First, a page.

How would you feel about a robot reading your child a bedtime story?
Today’s children will interact with artificial intelligence in many ways over their lives
Walking along a residential street one evening not long ago my attention was caught by a common enough scene. A woman was standing inside her front gate smoking a cigarette. Behind her was a baby in a buggy. I don’t know what age the baby was, but he was old enough to be able to hold his mother’s phone in his two hands while he stared at it curiously.
I passed on, noting to myself that this baby growing up, a smartphone would be a perfectly normal object, nothing unusual. What was really interesting, though, was the realisation that this baby will actually grow up with artificial intelligence (AI) as a normal part of his world – after all, it’s already in the phone.
Already, relationships between machines and children are being studied in robotics.
At the Massachusetts Institute of Technology, a robot called Tega can tell stories to children of kindergarten age, ask questions about what happened in the story, and use the child’s responses to help it to modify how it interacts with the child. Imagine being able to outsource the reading of bedtime stories to a robot that is itself all the time learning from your child’s responses.
How would that affect your relationship with your child?
Would it mean you are not really “there” for your child in the same way any more?
Meanwhile, Dr Angelica Lim of Kyoto University in Japan has built robots that can read the emotional states displayed by humans and later reproduce these states themselves. This means that when our baby is interacting with emotional robots, whether as a child or an adult, the robots might very well be better than some human beings at mirroring his emotions. Where will that leave his sense of relationship with humans?
And, of course, artificial intelligence will help him in the dating game later on. An AI programme called Bernie made it easier for people to find possible matches on Tinder. It saved people time by trawling through Tinder for them. It was taken out of operation eventually at the request of Tinder. You can bet the house that dating apps powered by AI will be a feature of our child’s life when he grows up. “I know you better than anyone else,” the app will be able to say. “See her? She’s just made for you.”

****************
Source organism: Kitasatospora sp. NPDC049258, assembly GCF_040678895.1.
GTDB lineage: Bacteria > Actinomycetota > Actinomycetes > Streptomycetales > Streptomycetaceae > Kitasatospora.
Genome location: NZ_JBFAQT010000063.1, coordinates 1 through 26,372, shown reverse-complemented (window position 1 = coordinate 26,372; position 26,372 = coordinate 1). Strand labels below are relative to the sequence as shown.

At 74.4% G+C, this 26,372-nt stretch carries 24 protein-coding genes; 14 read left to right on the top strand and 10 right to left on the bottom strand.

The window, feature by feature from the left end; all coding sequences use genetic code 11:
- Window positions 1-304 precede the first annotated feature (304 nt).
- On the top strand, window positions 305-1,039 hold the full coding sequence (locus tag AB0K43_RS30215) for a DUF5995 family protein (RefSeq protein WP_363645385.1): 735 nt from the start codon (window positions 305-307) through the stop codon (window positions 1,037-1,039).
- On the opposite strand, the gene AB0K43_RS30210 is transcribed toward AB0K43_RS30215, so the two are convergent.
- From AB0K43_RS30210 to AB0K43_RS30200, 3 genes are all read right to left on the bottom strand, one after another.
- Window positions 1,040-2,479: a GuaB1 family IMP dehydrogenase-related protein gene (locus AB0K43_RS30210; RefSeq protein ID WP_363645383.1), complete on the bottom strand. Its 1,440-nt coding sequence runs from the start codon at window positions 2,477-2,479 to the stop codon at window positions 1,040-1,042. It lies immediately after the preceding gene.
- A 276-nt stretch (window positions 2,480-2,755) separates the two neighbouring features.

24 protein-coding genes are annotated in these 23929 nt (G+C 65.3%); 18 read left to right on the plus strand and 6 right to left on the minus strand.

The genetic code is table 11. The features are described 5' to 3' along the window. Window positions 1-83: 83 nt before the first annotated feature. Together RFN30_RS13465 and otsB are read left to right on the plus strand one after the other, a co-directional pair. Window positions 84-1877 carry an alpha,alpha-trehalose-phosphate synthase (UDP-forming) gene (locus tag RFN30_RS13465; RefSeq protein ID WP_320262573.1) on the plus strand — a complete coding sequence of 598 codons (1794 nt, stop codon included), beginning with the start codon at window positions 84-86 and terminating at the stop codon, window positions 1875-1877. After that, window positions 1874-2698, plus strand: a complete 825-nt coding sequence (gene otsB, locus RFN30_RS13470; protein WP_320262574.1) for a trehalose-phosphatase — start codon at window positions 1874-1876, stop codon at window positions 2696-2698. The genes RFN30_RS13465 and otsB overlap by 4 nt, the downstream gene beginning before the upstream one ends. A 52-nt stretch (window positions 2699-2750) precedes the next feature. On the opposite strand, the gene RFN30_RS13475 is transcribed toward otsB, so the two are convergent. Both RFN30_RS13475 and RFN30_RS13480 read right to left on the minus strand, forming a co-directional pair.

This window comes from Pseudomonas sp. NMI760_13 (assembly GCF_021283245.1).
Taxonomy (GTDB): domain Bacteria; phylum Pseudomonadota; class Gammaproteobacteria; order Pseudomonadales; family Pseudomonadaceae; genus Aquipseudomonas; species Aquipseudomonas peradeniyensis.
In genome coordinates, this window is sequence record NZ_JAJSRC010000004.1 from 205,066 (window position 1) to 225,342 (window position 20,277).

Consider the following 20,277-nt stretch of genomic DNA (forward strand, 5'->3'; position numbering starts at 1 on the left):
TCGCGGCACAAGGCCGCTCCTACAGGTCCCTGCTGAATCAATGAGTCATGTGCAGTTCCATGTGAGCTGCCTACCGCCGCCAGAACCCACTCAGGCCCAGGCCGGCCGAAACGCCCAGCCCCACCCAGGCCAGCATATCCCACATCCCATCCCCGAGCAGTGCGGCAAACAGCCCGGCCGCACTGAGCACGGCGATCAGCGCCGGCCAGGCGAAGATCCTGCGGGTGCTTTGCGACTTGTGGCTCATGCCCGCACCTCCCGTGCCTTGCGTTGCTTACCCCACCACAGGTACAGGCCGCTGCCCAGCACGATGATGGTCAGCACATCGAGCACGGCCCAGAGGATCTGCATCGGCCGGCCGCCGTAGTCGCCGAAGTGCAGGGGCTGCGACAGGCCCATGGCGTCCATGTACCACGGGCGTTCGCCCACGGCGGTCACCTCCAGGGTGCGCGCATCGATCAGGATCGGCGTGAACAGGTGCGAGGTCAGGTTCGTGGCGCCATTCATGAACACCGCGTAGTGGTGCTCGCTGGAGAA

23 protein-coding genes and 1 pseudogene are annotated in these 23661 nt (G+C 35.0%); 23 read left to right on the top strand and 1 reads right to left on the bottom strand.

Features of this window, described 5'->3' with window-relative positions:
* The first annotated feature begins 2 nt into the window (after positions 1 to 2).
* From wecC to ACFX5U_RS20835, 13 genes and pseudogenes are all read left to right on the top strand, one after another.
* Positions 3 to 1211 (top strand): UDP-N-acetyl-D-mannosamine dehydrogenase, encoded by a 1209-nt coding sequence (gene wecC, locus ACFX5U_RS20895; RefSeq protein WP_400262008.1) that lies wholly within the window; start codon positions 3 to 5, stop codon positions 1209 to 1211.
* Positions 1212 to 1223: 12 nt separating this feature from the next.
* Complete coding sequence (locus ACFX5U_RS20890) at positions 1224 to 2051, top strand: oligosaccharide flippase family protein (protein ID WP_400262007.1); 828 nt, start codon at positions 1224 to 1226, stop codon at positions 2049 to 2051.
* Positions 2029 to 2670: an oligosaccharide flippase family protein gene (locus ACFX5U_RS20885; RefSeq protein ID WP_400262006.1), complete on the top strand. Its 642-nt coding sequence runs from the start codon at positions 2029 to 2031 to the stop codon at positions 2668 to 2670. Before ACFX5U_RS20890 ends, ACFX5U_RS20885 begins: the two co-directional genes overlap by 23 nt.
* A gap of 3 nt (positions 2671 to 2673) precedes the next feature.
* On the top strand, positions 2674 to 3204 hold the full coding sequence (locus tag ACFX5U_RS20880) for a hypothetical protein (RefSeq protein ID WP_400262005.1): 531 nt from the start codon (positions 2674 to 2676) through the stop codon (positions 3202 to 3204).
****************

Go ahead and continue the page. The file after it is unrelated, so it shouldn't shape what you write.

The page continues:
If our child has a developmental disability he might very well find himself interacting with one of these robots as a normal part of his life
Healthcare is also at the forefront of AI research. A laboratory in Vancouver is advertising for staff to help robots to work with people with developmental disabilities. The robot will learn to recognise “various movements and activities, such as sitting, standing, laying on the floor, exercising, eating, etc, to better track the progress of residents in a group home.”
If our child has a developmental disability he might very well find himself interacting with one of these robots as a normal part of his life.
There is, of course, a dark side. Will this child, when he grows up, have a job to go to? There seems little doubt at this stage that huge swathes of jobs are going to be taken over by AI. Will he be dependent on some sort of basic income provided by the state? Without the possibility of work, where will he find meaning in his life?
I sometimes wonder if these questions are so big that we are afraid to think about them.
That strategy may not work for very much longer.
The phone that baby was holding in his hands isn’t just already using artificial intelligence – with every upgrade, it will be using more and more.
As for that mother smoking her cigarette inside the garden gate – what will her place be in the the AI world? Will she one day (soon, maybe) get a little micro-robot injected into her bloodstream to keep her doctor, her life insurer and her health insurer informed of her state of health and whether she is doing damaging things – such as smoking?
That little scene on the street was more than just a baby waiting while mother smoked – it was a metaphor for the end of one era and the start of another.
Padraig O’Morain is accredited by the Irish Association for Counselling and Psychotherapy